Frederick Herzberg, psychologist and business management consultant, observed in the 1960s that while poor working conditions and an inadequate salaries contributed to job dissatisfaction, remedying the situation doesn’t necessarily increase job satisfaction. Meaningful work, achievement, recognition, responsibility, promotions and career development typically mean more to employees.
Enabling empowerment motivation for employee satisfaction and improved performance involves allowing workers to take charge of their own tasks, career development and workplace relationships. Doing so allows employers to create a more satisfying job environment. Rewards, such as bonuses or other financial incentives, provide temporary increases in satisfaction and productivity but to ensure long-term success, employers need to recognize that employees want an opportunity to express their opinions and provide input about how work gets done. People performing the work tend to have the best perspective on daily problems and possible solutions. When people feel like their opinions matter, they tend to take ownership or find solutions to complex issues.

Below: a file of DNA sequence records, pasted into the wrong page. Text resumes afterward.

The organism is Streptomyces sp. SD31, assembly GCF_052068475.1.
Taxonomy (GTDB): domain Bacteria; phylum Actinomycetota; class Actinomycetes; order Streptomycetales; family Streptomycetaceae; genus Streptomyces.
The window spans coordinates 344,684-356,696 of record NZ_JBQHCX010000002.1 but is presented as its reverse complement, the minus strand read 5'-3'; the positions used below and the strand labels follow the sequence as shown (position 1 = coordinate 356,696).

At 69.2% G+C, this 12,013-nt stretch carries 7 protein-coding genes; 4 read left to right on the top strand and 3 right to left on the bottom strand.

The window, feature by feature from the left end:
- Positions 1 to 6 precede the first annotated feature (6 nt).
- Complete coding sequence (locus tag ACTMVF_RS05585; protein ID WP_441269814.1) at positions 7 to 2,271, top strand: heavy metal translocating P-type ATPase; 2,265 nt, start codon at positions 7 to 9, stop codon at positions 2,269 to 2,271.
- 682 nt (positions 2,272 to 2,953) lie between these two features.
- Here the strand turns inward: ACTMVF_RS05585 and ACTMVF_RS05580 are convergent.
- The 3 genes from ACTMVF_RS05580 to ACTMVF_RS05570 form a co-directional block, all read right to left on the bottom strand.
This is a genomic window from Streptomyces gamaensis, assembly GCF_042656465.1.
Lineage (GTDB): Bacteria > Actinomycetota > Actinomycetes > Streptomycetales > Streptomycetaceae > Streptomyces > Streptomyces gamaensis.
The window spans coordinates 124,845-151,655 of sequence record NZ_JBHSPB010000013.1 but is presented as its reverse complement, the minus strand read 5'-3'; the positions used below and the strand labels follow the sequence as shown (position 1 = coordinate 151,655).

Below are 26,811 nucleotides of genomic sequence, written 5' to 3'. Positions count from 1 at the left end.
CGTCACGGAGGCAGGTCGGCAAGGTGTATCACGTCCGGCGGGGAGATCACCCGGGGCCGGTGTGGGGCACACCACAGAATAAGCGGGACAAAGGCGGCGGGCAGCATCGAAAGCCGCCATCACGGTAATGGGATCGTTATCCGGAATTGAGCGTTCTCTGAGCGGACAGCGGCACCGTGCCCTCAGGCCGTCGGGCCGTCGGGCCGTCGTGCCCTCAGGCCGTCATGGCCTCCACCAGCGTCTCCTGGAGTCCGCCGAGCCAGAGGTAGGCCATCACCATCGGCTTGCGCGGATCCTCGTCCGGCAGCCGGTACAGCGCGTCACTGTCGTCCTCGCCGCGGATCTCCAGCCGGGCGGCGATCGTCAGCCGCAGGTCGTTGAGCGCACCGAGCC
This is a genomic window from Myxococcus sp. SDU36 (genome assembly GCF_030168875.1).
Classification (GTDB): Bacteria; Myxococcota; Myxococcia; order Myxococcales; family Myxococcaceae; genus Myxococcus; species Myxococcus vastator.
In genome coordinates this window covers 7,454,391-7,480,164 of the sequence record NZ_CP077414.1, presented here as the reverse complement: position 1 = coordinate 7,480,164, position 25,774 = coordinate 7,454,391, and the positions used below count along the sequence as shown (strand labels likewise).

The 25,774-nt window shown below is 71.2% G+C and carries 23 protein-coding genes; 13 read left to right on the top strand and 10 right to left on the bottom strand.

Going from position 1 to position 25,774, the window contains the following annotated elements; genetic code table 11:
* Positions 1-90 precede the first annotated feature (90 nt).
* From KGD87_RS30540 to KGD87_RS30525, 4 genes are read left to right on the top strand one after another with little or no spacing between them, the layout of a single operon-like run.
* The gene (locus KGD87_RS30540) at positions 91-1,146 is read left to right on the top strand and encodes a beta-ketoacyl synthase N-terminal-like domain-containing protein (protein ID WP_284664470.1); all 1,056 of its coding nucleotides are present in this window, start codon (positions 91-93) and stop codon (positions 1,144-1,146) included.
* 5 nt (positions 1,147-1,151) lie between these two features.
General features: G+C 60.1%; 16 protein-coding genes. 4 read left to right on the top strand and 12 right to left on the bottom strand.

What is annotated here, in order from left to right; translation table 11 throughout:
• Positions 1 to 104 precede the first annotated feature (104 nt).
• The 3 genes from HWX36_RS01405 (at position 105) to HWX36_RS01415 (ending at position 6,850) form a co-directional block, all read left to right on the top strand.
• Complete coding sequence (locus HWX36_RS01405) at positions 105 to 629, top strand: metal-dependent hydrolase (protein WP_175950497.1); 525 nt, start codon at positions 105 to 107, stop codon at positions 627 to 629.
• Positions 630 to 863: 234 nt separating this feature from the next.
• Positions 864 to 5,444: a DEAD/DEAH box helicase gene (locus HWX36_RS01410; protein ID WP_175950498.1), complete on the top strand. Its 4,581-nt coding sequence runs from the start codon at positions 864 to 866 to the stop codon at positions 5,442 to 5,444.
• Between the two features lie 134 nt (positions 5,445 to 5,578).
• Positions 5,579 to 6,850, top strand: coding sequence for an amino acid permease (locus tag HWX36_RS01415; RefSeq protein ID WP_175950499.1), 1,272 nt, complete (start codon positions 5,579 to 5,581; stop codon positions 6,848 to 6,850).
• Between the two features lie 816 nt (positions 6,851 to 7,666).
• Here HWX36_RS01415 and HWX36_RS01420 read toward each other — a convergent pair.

Effective managers provide opportunities for their subordinates to learn about the organization, related work processes and strategic goals as well as relevant metrics and measures. Successful managers define what must be done but give their employees the chance to define how that work gets done. This type of empowerment not only typically improves employee satisfaction rates also allows employees to devise innovative solutions to complicated dilemmas.